The wide part slides under the first course of shingles, with the narrow part clipping onto the front lip of the gutter.  Installation was simple and went quickly once I got the hang of it.  All you need are tin snips (the vinyl is thick and basically impossible to cut with a utility knife), a measuring tape, a straight edge and a pencil.  Two warnings:  there is a score-line approximately 1" behind the drainage slots.  This is so the installer can bend the guard according to roof pitch, so the rainwater will be directed into the channels and not shoot over the entire guard.  I'm sure these panels were made to be installed by a professional with an aluminum brake.  Bending them by hand is extremely difficult and fairly painful on the wrists and fingers.  My left thumb is still achy/touchy in the main joint.  The other warning is that once the guard is in place, it's almost impossible to remove.  Once removed and put back into place, it doesn't retain its same shape to confirm to the gutter lip and will have to be fastened down with a small sheet metal screw.  I'm pleased with the guards' performance thus far.  I have such an overabundance of leaves on all sides of the house that they do tend to stack up on top of the guard, but not in the drainage channels.  It's a lot easier to get a few steps up onto the ladder and use a long-handled broom to occasionally brush off the leaves than it is to climb all the way up there and scoop out the debris.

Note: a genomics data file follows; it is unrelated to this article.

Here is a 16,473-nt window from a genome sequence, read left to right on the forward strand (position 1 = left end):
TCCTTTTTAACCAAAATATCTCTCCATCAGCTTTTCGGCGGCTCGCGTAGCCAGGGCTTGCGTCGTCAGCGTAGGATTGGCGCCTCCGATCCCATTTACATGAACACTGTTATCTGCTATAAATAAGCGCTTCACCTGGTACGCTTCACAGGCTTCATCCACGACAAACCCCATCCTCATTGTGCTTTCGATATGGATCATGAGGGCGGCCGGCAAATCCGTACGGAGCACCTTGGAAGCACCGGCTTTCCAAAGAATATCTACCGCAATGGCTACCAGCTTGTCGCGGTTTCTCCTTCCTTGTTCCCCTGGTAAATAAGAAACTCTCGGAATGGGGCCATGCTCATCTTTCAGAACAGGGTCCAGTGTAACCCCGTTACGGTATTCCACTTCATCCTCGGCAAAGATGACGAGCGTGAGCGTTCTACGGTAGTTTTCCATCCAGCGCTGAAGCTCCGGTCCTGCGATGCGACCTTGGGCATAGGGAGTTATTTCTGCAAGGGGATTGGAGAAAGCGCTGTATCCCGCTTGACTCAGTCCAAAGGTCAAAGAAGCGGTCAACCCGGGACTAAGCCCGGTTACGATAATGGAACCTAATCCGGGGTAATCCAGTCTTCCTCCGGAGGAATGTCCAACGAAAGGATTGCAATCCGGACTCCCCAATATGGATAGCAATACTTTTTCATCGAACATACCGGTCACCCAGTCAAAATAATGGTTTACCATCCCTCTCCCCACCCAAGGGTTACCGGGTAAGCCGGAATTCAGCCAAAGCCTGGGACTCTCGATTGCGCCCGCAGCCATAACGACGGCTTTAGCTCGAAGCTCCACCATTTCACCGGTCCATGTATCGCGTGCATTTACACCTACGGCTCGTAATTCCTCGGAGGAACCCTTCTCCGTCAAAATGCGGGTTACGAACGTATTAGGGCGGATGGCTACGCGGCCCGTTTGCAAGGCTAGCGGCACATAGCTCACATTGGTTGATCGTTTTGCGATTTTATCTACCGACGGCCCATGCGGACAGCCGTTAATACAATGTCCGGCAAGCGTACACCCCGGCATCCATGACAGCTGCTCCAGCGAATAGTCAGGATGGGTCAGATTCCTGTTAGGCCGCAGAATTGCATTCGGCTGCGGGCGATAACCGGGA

The plaster repair and drywalling is back in play now.  My initial plan was to go room-by room but there was a place in the kitchen that needed immediate attention.  In a previous post, you can see a chimney that goes between two sets of cabinets.  Instead of leaving the exposed brick, someone applied what appears to be a sort of grey, portland cement-based coating overthe brick, and it's on there thick.  I've never seen anything like it.  Over that, there had been a coat or two of paint, then someone stuck contact paper over that, followed by two or more coats of paint.  There were spots where the cement junk was exposed, and it was powdery and crumbly and probably had lots of yummy asbestos in it.  Other spots had missing contact paper or else bubbly areas where it wouldn't adhere to whatever was underneath.  All over it was a big ol' airborne toxin nightmare and I had to sweep and wipe down the floors and counters more than once daily because of fallen chips and powder.  The old flue cover (the kind that looks like an inverted paper plate) above the cabinet had long broken, thus leaving a hole partially behind the upper cabinet since whoever built/installed the cabinet didn't securely seal off the opening and just put the cabinet about halfway up the paper-plate-thingy.  Other than incoming drafts, I wasn't concerned until I learned the oil furnace as well as the new unit vented out through that chimney.  No wonder the kitchen was especially sooty and smelled of old oil.  I also can't imagine the health hazard that must've posed.  I sealed off and caulked the flue hole, and encapsulated the entire chimney with 3/8" sheetrock, fastened by using a masonry bit to drill into the brick and using TapCon screws.   All cracks will be caulked to help prevent lead dust from escaping.  Not only does it already look vastly better without even being complete, but what a relief not having to clean up paint chips.